Stephen Sottong, “The elusive e-book: Are e-books finally ready for prime time?” American Libraries Vol 39 (5), May, 2008, p. 44-48

Jeffrey Young, “This could be the year of eTextbooks,” The Chronicle of Higher Education, September 7, 2009. Accessed at

Jeffrey Young, “Tablet may help e-textbook market: Publishers hope,” The Chronicle of Higher Education, January 31, 2010. Accessed at

“Kindle Demographics,” Kindle Culture, April 29, 2009. Accessed at

CNET “Shipments of eBook readers worldwide from 2008 to 2016 (in million units),” December 2012. Accessed at

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Readers Comments

Francis Beyer 2013/10/10 at 8:31 am

eTextbooks are conducive to the busy, on-the-go lifestyles that many adult students have. For example, being able to load a textbook on an eReader to take on the subway commute is incredibly useful. For this reason, I think audio books could also catch on (for adults who drive to work and want to study in the car). Technologies that give adult students easier access to course material should be explored.

Evan Duff 2013/10/10 at 1:24 pm

Good point Francis. I could see audiobooks very useful in literature courses and courses that have supplemental mainstream books that you would find in Barnes and Noble.

Melanie Khan 2013/10/10 at 3:36 pm

To date, I’ve only seen private institutions use eReaders for adult students, and this more as a gimmick than with the intention of improving access to course materials. I hope this is an idea more institutions grow to adopt. I’m not sure it would necessarily lower the cost of education, as any savings on paper textbooks would likely be swallowed up by whatever fee an institution charged at enrollment to cover the cost of the eReader and eTextbooks. The benefit — easy, on-the-go access — makes it a worthwhile idea to consider.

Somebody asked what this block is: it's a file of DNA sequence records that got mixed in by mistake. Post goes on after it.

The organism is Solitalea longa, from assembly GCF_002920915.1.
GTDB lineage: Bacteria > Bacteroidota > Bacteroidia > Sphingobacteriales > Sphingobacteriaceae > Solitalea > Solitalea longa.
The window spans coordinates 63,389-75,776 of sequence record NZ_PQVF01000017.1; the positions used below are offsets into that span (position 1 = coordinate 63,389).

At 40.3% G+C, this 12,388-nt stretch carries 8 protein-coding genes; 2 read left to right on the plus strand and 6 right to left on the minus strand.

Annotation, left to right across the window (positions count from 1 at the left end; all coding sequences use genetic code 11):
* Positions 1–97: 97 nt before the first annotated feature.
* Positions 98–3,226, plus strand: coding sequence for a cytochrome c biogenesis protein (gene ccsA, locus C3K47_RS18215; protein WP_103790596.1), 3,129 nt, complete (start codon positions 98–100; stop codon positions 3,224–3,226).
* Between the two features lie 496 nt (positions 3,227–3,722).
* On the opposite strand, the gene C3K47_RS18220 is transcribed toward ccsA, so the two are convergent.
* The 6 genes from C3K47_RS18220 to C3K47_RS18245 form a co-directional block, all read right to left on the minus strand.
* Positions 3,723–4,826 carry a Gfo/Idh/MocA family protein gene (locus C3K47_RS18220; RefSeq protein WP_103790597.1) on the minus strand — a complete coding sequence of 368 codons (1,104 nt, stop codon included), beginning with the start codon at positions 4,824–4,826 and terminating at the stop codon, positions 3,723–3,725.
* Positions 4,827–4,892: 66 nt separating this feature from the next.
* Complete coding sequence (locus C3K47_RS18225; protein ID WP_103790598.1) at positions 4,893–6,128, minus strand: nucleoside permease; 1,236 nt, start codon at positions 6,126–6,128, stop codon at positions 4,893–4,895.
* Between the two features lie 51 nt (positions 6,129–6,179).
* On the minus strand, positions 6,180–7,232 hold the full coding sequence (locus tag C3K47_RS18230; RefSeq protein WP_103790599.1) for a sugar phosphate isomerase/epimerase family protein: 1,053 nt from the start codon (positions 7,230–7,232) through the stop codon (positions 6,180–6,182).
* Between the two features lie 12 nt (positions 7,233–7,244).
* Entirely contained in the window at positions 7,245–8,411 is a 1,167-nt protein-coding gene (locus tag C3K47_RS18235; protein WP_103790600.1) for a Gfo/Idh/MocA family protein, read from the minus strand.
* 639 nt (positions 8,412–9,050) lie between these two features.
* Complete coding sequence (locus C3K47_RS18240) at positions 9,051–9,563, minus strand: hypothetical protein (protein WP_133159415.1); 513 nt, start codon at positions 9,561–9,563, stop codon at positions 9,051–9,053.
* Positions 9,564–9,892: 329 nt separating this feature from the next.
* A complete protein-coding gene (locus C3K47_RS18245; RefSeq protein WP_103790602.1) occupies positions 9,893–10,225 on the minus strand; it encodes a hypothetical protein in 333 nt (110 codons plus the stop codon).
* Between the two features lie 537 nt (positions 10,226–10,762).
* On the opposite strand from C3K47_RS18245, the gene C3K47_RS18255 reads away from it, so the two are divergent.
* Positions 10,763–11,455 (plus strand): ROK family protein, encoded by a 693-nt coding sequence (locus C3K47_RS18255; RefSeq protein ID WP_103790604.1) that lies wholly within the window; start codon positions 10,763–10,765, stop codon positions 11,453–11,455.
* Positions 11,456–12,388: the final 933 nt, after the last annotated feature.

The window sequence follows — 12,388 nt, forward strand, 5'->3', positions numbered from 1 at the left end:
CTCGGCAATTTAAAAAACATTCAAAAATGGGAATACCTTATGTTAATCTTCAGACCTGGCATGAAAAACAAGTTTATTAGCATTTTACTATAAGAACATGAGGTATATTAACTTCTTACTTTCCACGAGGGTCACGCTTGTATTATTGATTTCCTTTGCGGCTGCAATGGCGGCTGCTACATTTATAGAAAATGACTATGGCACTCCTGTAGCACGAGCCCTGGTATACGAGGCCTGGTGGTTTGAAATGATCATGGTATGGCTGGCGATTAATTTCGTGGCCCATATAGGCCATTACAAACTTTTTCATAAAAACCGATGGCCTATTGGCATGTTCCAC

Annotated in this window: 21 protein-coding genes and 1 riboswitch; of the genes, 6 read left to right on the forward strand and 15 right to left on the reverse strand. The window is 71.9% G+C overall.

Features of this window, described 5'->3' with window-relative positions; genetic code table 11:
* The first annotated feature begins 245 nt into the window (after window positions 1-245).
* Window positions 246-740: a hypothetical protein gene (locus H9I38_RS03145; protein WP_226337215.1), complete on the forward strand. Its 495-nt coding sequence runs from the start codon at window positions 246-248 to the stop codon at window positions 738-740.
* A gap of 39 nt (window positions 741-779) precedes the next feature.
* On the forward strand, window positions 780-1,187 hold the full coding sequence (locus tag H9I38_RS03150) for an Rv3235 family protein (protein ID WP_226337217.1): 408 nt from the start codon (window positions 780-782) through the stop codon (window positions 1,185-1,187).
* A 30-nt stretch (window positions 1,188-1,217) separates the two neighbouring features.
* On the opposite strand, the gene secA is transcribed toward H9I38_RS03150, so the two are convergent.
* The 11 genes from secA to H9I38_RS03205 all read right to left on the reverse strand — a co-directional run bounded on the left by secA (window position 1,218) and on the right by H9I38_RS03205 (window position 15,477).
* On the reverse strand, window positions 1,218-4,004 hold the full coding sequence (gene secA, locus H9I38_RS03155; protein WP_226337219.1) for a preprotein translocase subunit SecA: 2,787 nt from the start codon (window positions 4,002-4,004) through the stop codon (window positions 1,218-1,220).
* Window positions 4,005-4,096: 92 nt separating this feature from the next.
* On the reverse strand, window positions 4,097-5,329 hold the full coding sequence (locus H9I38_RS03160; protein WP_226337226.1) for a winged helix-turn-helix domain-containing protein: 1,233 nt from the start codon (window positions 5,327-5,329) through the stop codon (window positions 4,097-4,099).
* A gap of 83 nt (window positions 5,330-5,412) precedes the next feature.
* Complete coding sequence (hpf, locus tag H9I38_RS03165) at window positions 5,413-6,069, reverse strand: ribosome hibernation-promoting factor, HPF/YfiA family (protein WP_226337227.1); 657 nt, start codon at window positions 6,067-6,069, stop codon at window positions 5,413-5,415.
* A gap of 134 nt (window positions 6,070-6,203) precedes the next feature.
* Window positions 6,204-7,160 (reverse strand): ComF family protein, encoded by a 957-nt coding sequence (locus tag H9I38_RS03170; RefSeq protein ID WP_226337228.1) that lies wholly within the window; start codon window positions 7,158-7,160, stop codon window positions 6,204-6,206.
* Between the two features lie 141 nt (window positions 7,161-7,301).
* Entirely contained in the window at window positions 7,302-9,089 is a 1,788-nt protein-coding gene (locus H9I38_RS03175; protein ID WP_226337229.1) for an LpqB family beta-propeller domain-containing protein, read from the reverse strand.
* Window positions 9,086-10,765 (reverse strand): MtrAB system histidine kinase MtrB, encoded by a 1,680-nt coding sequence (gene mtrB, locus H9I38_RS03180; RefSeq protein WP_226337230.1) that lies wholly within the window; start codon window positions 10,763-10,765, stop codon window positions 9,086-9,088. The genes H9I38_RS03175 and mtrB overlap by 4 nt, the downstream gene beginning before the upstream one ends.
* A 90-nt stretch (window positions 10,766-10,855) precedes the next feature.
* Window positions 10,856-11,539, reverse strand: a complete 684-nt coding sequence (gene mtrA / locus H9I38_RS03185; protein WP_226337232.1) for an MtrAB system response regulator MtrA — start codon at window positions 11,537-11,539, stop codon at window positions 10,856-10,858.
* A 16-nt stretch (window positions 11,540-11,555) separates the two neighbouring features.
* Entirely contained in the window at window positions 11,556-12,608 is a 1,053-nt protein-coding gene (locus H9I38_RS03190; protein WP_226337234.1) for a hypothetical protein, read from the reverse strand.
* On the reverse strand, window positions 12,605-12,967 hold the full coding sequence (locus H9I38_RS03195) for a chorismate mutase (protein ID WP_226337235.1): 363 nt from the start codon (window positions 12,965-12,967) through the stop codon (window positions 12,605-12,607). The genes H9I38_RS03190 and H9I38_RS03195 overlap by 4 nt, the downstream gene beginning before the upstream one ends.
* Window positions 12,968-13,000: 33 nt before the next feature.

Susan Long 2013/10/14 at 7:25 pm

I would love eReaders for my textbooks. I live in FL and teach in GA so I have to lug very heavy books back and forth. An eBook would be a blessing. However, if I didn’t have an iPad or similar device, I would find it awkward to use my laptop for lectures while trying to also dig through the texts for the assignments/problems. But, it is possible. eTexts shouldn’t cost as much as paper texts. I know they currently do, but they shouldn’t.

Evan Duff 2013/10/17 at 9:34 am

I think the cost can be lowered if students consider etextbook rentals vs. purchases. Also, many publishers are now using portals to deliver class content like WileyPlus. If students purchase the access code they automatically get access to the full etextbook, chapter powerpoints and a wealth of other resources.

John P. Wheeler 2014/01/27 at 5:04 am

I personally think that ebooks would be perfect for adult education programs. Students wouldn’t be forced to carry around ridiculous amounts of books and learning would be more conducive because all the information they need would already be at their fingertips. It’s just a matter of finding means that would be affordable to the majority.